At Google’s IO Conference earlier this month, the company announced its new Google Storage for Developers service, a cloud-based storage solution designed to directly compete with Amazon S3 and Rackspace Cloud.
With Google, the largest Web host in terms of the number of servers, getting into the cloud hosting game, it certainly is a major turning point for the industry but the question is how does Google’s service stand up against the current industry players and will the company be able to make a niche for itself with developers.
Though most of the answer lies within the capabilities of the service itself, at this time information is extremely thin. That being said, we can take a look at what we do know and see how it stacks up against the more established players.
What We Know About Google’s Cloud
Google was tight-lipped regarding details of its new service. In fact, at this time, it is only being made available to a “limited number” of developers and other users who were invited to the service. The service is a “dumb” storage service, meaning it simply hosts files and can not process data or run a server, unlike Amazon’s EC2 service, but it can connect with Google’s App Engine to add that functionality in.
Google’s service uses a Representational State Transfer (RESTful) API that is similar to the one Amazon uses and allows low-level access to the data on the server, letting users manipulate the data directly.
Also, as with Amazon’s service, Google will let its storage accounts expand and contract as needed charging only for the data and bandwidth used. However, those charges a bit higher than Amazon’s offering. Google will be charging 17 cents per GB per month, 10 cents per GB for uploads, 15 to 30 cents per gigabyte for downloads depending on the quantity used. Currently though, users with invites are getting 100GB of data storage capacity and 300GB per month of data-transfer for free.
Amazon, by comparison, charges 15 cents per GB per month for storage at its lowest level and data transfer, though free at the moment at the lowest level, is 10 centers per GB per month normally. Amazon does, however, charge 1 cent per 1,000 qualifying requests.
However, for most uses, Amazon S3 will still be the cheaper solution and, considering that it is also more established and more trusted, despite Google’s name, it is unclear how Google will win over those who have already spent countless hours or building applications and services around S3.
On the other hand, Google may have some of the answer already.
Introducing BigQuery and Prediction API
In addition to its announcement regarding its storage service, Google also announced the launch of its BigQuery and Prediction APIs, both of which are designed to work with its storage service to give users more information about their data.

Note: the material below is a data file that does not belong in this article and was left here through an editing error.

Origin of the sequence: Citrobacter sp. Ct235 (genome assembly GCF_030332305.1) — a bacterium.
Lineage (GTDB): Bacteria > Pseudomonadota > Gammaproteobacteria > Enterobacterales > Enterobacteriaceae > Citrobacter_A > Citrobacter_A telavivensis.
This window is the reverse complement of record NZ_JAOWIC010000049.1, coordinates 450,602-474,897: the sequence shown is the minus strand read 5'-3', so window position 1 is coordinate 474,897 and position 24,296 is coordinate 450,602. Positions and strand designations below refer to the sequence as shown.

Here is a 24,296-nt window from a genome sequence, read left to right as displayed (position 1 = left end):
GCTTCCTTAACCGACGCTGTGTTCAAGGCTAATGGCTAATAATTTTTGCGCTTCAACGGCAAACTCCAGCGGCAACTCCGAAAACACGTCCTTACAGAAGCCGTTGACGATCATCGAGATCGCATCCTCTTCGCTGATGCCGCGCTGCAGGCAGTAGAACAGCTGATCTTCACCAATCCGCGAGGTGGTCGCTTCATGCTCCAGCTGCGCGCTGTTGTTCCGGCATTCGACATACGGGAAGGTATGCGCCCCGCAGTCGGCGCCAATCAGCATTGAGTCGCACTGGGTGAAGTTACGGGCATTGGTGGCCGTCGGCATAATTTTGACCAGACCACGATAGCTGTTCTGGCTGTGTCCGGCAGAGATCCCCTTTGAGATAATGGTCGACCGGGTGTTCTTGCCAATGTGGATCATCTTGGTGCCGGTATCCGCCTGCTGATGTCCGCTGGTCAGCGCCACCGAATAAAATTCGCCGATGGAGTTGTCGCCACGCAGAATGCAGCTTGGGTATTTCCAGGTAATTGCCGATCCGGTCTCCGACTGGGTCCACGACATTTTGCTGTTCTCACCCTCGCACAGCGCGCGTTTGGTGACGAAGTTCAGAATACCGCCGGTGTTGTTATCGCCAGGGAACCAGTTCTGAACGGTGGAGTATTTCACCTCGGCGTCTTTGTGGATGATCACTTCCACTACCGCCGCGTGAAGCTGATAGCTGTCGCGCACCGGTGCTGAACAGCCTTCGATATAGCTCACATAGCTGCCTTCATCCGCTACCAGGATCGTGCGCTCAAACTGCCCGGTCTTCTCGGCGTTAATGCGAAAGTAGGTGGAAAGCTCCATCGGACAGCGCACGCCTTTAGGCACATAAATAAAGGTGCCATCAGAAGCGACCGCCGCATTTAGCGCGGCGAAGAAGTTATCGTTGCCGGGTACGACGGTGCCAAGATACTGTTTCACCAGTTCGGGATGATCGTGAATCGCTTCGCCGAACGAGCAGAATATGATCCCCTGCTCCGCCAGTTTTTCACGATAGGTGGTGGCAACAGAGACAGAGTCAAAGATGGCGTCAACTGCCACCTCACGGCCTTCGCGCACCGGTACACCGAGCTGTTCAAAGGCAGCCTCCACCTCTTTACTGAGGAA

BigQuery brings to bear some of Google’s search capability allowing users to analyze large data sets. Ideal for parsing network logs, sales records and other “needle in a haystack” moments for large data sets.
Google’s Prediction API is designed to look at historical data and make predictions about future events. This is great for making predictions about what a customer may purchase next or what public opinion about a new offering might be.
Combined, these APIs, both of which use RESTful APIs themselves, are designed to give customers new ways to access and use their data. These are both services that Amazon does not, at this time, provide though a user could set up such a function using Amazon’s EC2 service. However, that would require a great deal of time, and, most likely, expense to make it happen.
Having Google’s analysis solutions ready “out of the box” may be very tempting to developers who need more than a simple storage solution and, instead, need to parse their data in various ways. On that front, it might be a great tool for small businesses who lack the resources to build their own solutions, but would benefit from the tools Google provides.
It is impossible to say whether Google’s storage service will take off. Without benchmarks on speed, an understanding of where the servers are located and how effective the cloud distribution is, there is simply no way to know how great of a value it is or how tempting it will be for users.
What is clear is that Google is an 800 lb gorilla entering this arena and that should give Amazon and Rackspace, along with other competitors, reason to be worried. Google is one of the few companies with the size and reputation to make consumers, wary of putting critical data in the cloud, trust their service with even in their most important data.
After all, we already trust Google’s cloud storage with so much of our information, our emails, calendars, photos, documents and more, it only makes sense to use it as a CDN as well. Compare this to an upstart, which has to prove its trustworthiness with years of reliable performance before most will even consider it.
No matter what happens, Google will be a formidable foe in this arena and, in the end, it is the consumer that will win from the competition as we all get lower prices and better services.
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